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Archive for the ‘California’ Category

Let's be careful out there

Let’s be careful out there

Do you remember those films in driver’s training classes, the ones that are supposed to teach you about the hazards of the road? Inevitably, at some point, a child rushes out from behind a parked car and you have only a moment to avoid hitting him.

Tonight was one of those moments.

I had gotten off the #12 Santa Monica Bus at my usual corner, Palms and Sepulveda Blvds. Now, before I go any further, you have to understand this is a busy, dangerous intersection. It’s not Wilshire and Sepulveda, thank Heaven, but it’s heavily traveled, and I regularly see bad accidents and near misses there. People rush yellow and red lights, they turn after the lights have changed, the setting sun is often right in your eyes, pedestrians regularly do dumb things… the whole nine yards. (1)

So, just before 5PM, I’m waiting to cross Palms to go home, keeping my usual eye on traffic. Sure enough, there is a car with a couple of people in it (older, but not elderly I think, and I believe a woman was driving), next to me, waiting to turn right, across my path. And, of course, the driver is watching the oncoming traffic on her left, never once looking right to see anyone on her right, the direction in which she’s turning. I can’t tell you how often I curse under my breath at people who do that. (I was once nearly run down by a USPS driver doing just that. But, hey, he yelled “sorry,” so it was okay.)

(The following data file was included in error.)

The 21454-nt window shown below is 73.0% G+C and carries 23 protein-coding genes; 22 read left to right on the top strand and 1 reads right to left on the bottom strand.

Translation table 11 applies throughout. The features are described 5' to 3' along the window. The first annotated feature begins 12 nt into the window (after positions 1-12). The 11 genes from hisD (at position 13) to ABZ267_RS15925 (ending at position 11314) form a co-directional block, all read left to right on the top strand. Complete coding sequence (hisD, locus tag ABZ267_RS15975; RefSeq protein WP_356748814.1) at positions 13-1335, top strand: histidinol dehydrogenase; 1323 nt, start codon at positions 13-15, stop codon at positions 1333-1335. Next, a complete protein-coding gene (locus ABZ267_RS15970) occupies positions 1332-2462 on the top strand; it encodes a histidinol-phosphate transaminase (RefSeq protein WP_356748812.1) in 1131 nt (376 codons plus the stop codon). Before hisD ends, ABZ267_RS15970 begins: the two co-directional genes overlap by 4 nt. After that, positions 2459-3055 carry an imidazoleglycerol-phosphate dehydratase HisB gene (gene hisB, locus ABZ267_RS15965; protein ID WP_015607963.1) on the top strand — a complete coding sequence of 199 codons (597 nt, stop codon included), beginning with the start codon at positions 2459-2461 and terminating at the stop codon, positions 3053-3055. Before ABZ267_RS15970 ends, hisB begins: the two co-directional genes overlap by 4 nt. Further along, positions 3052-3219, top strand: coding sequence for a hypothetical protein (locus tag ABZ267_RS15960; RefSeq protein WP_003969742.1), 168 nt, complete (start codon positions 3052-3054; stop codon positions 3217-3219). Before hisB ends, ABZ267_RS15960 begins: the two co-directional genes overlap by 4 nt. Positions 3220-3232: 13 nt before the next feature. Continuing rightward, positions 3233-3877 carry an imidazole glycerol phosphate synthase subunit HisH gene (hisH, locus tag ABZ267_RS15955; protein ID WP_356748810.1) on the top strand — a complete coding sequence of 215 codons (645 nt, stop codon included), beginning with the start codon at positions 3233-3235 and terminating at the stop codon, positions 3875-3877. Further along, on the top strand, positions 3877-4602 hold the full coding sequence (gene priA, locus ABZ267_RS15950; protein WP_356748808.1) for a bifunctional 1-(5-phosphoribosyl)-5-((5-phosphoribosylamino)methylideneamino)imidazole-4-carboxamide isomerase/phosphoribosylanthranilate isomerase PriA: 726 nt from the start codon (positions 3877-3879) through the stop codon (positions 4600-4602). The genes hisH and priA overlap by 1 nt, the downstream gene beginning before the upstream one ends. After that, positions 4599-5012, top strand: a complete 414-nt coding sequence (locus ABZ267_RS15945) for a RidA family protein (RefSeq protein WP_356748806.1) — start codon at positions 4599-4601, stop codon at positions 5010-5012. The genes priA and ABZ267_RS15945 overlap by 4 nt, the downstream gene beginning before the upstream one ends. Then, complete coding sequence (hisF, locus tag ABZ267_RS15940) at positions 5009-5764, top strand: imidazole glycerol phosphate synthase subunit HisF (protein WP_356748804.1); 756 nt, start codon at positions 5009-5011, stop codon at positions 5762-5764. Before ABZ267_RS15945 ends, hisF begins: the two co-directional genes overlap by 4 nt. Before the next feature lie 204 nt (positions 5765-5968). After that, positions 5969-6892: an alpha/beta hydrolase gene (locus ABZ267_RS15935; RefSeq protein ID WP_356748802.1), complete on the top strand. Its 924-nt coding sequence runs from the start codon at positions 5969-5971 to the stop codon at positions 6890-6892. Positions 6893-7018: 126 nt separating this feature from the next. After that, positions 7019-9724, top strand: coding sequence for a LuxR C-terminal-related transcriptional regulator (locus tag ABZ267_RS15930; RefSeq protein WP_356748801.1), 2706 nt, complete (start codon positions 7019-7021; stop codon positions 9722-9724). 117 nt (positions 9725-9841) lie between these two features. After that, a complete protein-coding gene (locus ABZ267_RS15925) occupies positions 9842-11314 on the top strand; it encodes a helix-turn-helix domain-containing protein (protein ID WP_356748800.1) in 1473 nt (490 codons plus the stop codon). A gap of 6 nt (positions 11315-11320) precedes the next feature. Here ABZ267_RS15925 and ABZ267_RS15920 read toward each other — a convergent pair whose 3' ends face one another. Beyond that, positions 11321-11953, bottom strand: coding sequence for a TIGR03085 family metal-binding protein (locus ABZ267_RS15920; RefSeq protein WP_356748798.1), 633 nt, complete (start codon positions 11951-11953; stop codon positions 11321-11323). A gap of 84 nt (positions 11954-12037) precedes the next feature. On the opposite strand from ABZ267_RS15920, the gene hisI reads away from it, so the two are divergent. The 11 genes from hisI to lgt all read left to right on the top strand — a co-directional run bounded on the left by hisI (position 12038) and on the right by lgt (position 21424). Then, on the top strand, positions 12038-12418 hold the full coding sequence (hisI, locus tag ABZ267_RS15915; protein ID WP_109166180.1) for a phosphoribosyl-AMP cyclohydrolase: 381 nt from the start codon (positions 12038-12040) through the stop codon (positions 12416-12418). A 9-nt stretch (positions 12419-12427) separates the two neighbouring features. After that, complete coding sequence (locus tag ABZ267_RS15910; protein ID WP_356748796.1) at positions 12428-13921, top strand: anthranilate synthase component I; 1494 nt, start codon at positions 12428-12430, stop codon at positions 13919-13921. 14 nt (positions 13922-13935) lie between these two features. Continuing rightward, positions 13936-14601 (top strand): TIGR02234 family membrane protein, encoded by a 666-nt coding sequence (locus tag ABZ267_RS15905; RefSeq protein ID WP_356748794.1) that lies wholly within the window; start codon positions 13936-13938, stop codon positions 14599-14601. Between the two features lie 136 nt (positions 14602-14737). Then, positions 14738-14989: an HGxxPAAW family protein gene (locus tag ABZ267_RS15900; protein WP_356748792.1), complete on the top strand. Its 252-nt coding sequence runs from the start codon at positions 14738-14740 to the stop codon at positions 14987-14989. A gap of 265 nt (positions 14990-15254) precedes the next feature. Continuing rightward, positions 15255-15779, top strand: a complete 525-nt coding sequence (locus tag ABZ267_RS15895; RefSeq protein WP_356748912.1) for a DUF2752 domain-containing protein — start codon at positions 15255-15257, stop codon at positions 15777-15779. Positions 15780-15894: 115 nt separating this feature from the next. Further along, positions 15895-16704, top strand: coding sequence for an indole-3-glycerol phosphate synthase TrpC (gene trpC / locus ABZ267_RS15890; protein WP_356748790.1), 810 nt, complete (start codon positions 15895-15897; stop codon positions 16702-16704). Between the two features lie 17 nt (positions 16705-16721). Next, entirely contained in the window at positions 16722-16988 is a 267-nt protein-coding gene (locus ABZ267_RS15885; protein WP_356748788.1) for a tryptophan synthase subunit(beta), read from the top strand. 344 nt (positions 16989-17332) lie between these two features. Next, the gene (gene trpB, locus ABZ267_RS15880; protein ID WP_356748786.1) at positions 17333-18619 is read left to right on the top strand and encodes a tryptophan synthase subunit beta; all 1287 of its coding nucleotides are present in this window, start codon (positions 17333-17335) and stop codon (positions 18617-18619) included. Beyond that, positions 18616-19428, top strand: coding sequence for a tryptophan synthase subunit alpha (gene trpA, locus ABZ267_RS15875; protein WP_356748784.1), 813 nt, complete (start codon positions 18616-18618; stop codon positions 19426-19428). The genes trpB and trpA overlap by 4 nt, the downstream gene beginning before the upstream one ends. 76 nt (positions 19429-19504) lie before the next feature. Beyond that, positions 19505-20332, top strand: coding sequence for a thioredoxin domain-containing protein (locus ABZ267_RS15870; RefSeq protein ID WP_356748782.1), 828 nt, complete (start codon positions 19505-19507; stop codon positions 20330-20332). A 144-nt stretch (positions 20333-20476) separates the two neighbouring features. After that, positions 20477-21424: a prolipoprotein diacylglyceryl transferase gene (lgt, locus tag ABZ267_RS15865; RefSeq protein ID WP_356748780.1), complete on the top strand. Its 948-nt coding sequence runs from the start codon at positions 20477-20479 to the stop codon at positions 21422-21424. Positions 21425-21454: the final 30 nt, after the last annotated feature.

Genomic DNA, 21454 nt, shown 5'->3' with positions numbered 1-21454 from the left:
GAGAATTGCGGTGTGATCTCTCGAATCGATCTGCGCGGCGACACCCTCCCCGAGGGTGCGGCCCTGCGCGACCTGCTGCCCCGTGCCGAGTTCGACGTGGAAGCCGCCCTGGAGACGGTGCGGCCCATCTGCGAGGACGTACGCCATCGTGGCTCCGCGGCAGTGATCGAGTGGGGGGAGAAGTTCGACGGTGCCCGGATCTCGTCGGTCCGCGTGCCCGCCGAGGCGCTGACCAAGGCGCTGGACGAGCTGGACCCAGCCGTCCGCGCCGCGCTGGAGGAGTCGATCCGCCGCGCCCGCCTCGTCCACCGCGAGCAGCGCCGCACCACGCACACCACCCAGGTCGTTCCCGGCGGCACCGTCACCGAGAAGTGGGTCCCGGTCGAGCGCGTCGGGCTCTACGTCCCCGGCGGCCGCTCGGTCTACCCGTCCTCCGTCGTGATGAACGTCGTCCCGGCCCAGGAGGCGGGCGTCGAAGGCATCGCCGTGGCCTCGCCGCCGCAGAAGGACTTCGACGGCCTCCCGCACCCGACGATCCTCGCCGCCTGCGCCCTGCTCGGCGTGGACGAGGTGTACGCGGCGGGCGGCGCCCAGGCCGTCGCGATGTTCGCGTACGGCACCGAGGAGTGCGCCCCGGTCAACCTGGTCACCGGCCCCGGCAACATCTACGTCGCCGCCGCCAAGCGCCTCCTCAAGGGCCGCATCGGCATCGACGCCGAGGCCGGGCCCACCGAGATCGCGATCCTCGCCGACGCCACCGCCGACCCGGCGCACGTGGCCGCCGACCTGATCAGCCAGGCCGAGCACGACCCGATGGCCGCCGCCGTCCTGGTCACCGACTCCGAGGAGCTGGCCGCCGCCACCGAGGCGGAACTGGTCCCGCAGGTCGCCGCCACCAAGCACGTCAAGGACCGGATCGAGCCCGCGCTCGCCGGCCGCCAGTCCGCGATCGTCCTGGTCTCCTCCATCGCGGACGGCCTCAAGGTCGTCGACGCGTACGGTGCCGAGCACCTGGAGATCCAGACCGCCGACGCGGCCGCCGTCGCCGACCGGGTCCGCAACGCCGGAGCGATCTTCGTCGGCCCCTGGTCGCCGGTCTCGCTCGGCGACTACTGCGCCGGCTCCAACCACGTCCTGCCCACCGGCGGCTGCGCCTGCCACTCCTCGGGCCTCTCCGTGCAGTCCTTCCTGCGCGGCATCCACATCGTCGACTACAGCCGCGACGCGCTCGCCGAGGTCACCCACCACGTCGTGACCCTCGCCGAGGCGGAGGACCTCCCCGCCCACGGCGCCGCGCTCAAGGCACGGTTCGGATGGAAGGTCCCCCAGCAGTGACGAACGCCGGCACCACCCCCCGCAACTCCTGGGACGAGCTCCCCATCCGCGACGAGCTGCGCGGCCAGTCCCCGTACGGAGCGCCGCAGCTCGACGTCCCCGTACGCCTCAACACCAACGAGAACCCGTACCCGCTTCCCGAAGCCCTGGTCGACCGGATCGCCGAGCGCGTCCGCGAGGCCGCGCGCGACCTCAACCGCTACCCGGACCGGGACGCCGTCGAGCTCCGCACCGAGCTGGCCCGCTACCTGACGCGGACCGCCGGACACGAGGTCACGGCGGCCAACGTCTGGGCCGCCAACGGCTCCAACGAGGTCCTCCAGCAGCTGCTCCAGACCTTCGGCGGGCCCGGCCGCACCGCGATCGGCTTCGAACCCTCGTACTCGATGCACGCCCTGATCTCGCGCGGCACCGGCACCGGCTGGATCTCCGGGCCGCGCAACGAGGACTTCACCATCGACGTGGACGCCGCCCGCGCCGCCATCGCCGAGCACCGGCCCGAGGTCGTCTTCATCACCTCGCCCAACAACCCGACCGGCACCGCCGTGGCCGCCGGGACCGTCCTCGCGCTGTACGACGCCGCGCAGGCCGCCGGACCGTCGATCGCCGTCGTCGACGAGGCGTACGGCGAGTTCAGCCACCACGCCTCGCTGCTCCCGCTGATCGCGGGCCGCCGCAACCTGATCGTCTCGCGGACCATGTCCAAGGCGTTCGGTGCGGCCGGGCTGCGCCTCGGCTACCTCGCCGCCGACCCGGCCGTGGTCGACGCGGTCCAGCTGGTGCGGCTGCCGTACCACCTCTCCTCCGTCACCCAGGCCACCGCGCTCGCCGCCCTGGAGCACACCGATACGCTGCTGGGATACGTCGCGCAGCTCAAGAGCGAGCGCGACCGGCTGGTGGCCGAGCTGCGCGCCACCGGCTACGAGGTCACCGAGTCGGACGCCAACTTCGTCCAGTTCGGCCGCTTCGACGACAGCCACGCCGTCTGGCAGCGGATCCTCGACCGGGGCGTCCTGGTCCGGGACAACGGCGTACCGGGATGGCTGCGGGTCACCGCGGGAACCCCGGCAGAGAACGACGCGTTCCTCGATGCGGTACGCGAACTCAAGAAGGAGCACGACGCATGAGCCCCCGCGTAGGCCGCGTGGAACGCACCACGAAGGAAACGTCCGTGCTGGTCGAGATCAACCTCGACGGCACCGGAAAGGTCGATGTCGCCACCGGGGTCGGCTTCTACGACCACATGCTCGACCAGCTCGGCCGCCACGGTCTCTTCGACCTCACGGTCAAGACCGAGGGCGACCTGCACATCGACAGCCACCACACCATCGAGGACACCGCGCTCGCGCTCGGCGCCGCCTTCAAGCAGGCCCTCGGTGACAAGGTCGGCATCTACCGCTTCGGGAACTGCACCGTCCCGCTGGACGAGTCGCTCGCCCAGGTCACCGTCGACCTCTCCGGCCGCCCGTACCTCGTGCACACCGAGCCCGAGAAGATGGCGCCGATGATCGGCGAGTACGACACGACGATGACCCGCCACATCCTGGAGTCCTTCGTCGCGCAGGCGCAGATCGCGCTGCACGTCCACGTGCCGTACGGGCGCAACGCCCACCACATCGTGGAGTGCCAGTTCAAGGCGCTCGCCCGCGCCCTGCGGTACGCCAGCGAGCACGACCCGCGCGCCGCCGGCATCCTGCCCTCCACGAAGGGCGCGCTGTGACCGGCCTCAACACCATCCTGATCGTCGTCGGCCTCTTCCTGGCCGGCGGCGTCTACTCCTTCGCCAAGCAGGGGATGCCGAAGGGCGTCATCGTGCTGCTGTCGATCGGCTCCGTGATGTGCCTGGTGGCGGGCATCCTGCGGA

So, I take note of her, but then I hear a man yell “STOP!!” and a little girl of around five goes zipping past me into the intersection trying to beat Daddy across the crosswalk, which was already flashing red.

Naturally, this was the moment the car, whose driver had never looked right, chose to start her turn.

And also the moment the little girl, in her pink outfit with a pink helmet on a pink bicycle (still had the training wheels on) heard her Daddy and stopped right in front of the moving car.